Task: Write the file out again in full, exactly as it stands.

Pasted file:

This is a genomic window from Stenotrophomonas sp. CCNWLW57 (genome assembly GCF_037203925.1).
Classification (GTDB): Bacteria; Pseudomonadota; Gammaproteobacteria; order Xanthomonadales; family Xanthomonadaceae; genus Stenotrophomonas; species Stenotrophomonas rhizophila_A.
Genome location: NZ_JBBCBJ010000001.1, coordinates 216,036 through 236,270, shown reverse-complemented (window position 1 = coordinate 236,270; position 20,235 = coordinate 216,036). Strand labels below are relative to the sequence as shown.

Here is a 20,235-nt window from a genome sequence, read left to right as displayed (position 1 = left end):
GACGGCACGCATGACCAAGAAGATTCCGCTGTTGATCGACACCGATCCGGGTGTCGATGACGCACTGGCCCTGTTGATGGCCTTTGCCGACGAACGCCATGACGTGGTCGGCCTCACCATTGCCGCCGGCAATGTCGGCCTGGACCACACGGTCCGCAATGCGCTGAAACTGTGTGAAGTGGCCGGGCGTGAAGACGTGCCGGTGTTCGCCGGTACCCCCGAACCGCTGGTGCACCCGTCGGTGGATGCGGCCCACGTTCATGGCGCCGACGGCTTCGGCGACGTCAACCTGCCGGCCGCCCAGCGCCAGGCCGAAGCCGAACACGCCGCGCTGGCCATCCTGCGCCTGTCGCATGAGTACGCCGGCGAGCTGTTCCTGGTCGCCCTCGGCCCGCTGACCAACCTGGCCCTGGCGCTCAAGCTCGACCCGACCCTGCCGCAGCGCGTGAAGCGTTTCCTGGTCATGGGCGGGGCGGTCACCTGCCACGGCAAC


This is a genomic window from Stenotrophomonas sp. CCNWLW57 (genome assembly GCF_037203925.1).
Classification (GTDB): Bacteria; Pseudomonadota; Gammaproteobacteria; order Xanthomonadales; family Xanthomonadaceae; genus Stenotrophomonas; species Stenotrophomonas rhizophila_A.
Genome location: NZ_JBBCBJ010000001.1, coordinates 216,036 through 236,270, shown reverse-complemented (window position 1 = coordinate 236,270; position 20,235 = coordinate 216,036). Strand labels below are relative to the sequence as shown.

Here is a 20,235-nt window from a genome sequence, read left to right as displayed (position 1 = left end):
GACGGCACGCATGACCAAGAAGATTCCGCTGTTGATCGACACCGATCCGGGTGTCGATGACGCACTGGCCCTGTTGATGGCCTTTGCCGACGAACGCCATGACGTGGTCGGCCTCACCATTGCCGCCGGCAATGTCGGCCTGGACCACACGGTCCGCAATGCGCTGAAACTGTGTGAAGTGGCCGGGCGTGAAGACGTGCCGGTGTTCGCCGGTACCCCCGAACCGCTGGTGCACCCGTCGGTGGATGCGGCCCACGTTCATGGCGCCGACGGCTTCGGCGACGTCAACCTGCCGGCCGCCCAGCGCCAGGCCGAAGCCGAACACGCCGCGCTGGCCATCCTGCGCCTGTCGCATGAGTACGCCGGCGAGCTGTTCCTGGTCGCCCTCGGCCCGCTGACCAACCTGGCCCTGGCGCTCAAGCTCGACCCGACCCTGCCGCAGCGCGTGAAGCGTTTCCTGGTCATGGGCGGGGCGGTCACCTGCCACGGCAAC